Hamilton then turned to a close friend, the Rev. John M. Mason, pastor of Scotch Presbyterian Church, near Hamilton’s home in New York City. Mason said he could not administer communion to Hamilton because “it is a principle in our churches never to administer the Lord’s Supper privately to any person under any circumstances.” (p. 707)

Hamilton then returned to Moore. Hamilton’s friends pressured the bishop to grant the dying man’s last wish. Moore eventually agreed, and gave holy communion to Hamilton. (p. 708)

 

Hamilton repeated to Bishop Moore that he bore no malice toward Burr, that he was dying in a peaceful state, and that he was reconciled to his God and his fate. (p. 708)

 

While he professed faith throughout his life, it wasn’t a deep-seated tenet of everything he said and did.

 

Like Adams, Franklin and Jefferson, Hamilton had probably fallen under the sway of deism, which sought to substitute reason for revelation and dropped the notion of an active God who intervened in human affairs. At the same time, he never doubted God’s existence, embracing Christianity as a system of morality and cosmic justice. (p. 205)

 

Deism, according to an online dictionary, is “belief in the existence of a supreme being, specifically of a creator who does not intervene in the universe. The term is used chiefly of an intellectual movement of the 17th and 18th centuries that accepted the existence of a creator on the basis of reason but rejected belief in a supernatural deity who interacts with humankind.”

https://www.google.com/search?q=deism&oq=deism&aqs=chrome..69i57j0l5.1471j0j4&sourceid=chrome&ie=UTF-8

I see a similar thread across the United States today. According to Gallup, 89 percent of Americans say they believe in God, although that number is declining. http://www.gallup.com/poll/193271/americans-believe-god.aspx At the same time, also according to Gallup, 75 percent of Americans identify as Christian, a number that also is declining. http://www.gallup.com/poll/187955/percentage-christians-drifting-down-high.aspx

A vast majority of us today believe in God’s existence, as Hamilton did. Do we believe He intervenes in human affairs? Many say yes but wish He wouldn’t, saying things, for example, like: Why do bad things happen to good people?

Hamilton, however, believed in an impersonal God who just lets life happen. He saw the Bible “as a system of morality and cosmic justice” that transcends humankind.

 

For Hamilton, the French Revolution had become a compendium of heretical doctrines, including the notion that morality could exist without religion … (p. 463)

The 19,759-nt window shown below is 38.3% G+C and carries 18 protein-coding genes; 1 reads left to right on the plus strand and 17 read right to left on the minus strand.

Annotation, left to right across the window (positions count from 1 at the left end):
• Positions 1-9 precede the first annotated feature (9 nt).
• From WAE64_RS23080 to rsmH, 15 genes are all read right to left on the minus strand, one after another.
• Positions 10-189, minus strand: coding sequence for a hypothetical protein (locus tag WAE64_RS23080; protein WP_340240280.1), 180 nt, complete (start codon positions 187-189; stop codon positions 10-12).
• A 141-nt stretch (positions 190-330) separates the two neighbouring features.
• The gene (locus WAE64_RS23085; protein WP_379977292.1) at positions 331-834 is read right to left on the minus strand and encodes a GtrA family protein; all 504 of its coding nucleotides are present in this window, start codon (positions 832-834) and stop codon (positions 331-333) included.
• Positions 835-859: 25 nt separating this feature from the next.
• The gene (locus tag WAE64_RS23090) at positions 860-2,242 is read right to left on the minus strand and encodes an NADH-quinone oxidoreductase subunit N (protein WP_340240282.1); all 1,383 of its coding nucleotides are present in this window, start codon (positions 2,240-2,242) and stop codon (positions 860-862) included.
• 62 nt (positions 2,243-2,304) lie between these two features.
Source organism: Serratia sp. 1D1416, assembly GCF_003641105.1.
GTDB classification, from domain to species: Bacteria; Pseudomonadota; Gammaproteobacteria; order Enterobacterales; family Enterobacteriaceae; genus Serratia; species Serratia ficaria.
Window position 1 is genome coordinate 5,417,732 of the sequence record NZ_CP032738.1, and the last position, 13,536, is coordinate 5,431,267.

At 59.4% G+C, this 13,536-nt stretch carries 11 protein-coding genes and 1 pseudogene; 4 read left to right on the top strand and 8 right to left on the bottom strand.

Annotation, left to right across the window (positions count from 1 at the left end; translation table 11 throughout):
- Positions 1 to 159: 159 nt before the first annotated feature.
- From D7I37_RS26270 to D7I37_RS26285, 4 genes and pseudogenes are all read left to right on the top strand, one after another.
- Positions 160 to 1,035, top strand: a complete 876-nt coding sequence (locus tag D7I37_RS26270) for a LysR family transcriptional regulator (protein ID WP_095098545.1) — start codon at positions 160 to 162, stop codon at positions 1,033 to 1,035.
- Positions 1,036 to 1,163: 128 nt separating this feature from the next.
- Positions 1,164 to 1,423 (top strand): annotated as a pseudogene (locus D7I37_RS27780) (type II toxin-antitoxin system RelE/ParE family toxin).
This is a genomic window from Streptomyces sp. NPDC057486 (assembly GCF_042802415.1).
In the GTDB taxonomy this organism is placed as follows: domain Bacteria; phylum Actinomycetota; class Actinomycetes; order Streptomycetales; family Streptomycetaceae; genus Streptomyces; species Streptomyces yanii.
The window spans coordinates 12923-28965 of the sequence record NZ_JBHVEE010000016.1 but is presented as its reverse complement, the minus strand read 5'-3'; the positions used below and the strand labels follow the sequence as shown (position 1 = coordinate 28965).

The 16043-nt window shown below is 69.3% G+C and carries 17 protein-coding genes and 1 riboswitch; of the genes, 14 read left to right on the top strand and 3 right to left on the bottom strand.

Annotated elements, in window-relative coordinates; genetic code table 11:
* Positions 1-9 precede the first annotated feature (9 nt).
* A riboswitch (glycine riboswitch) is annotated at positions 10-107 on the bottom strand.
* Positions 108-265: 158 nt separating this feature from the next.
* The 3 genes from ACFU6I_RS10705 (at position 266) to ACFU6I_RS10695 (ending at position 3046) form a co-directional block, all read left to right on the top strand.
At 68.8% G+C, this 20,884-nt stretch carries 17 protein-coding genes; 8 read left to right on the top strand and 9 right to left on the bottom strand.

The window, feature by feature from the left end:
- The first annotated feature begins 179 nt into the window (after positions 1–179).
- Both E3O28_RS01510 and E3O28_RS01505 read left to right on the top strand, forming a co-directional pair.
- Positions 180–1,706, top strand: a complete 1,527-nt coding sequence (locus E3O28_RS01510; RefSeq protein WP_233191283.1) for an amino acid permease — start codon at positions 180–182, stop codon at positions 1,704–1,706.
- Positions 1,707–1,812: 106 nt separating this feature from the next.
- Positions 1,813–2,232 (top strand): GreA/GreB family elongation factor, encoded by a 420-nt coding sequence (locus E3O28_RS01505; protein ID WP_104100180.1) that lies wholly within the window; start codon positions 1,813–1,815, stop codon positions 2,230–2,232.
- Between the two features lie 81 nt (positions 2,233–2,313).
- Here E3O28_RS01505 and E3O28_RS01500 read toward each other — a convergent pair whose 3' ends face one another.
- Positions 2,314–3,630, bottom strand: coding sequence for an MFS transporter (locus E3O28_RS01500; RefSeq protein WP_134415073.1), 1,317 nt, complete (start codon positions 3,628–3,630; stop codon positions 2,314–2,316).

Yet for most of his life, religion could go only so far, in his view.

 

Like other founders and thinkers of the Enlightenment, (Hamilton) was disturbed by religious fanaticism and tended to associate organized religion with superstition. … Like Washington, he never talked about Christ and took refuge in vague references to “providence” or “heaven.” (p. 659)

 

His wife, Eliza, on the other hand, had a very strong Christian faith throughout her life. She rented a pew at Trinity Church, “increasingly spoke the language of evangelical Christianity,” (p. 659) and likely would not have married a man who did not share her faith to some degree (p. 660).

 

(Eliza) was a woman of towering strength and integrity who consecrated much of her extended widowhood to serving widows, orphans and poor children. (p. 728)

 

Alexander Hamilton also doted on his children – he and Eliza had eight – when he had the time, which wasn’t often because of his extremely busy public life. And he and Eliza off and on also hosted orphans and other non-family members in their home, a sensitivity that Alexander had because he was an orphan while growing up in the West Indies.

 

But Alexander Hamilton “lived in a world of moral absolutes and was not especially prone to compromise or consensus building.” (p. 509)

 

This hurt him politically many times throughout his life. As we mentioned last week, he did not value the opinions of common people, but felt the federal government should dictate right and wrong to them. “This may have been why (James) Madison was so adamant that ‘Hamilton never could have got in’ as president.” (p. 509)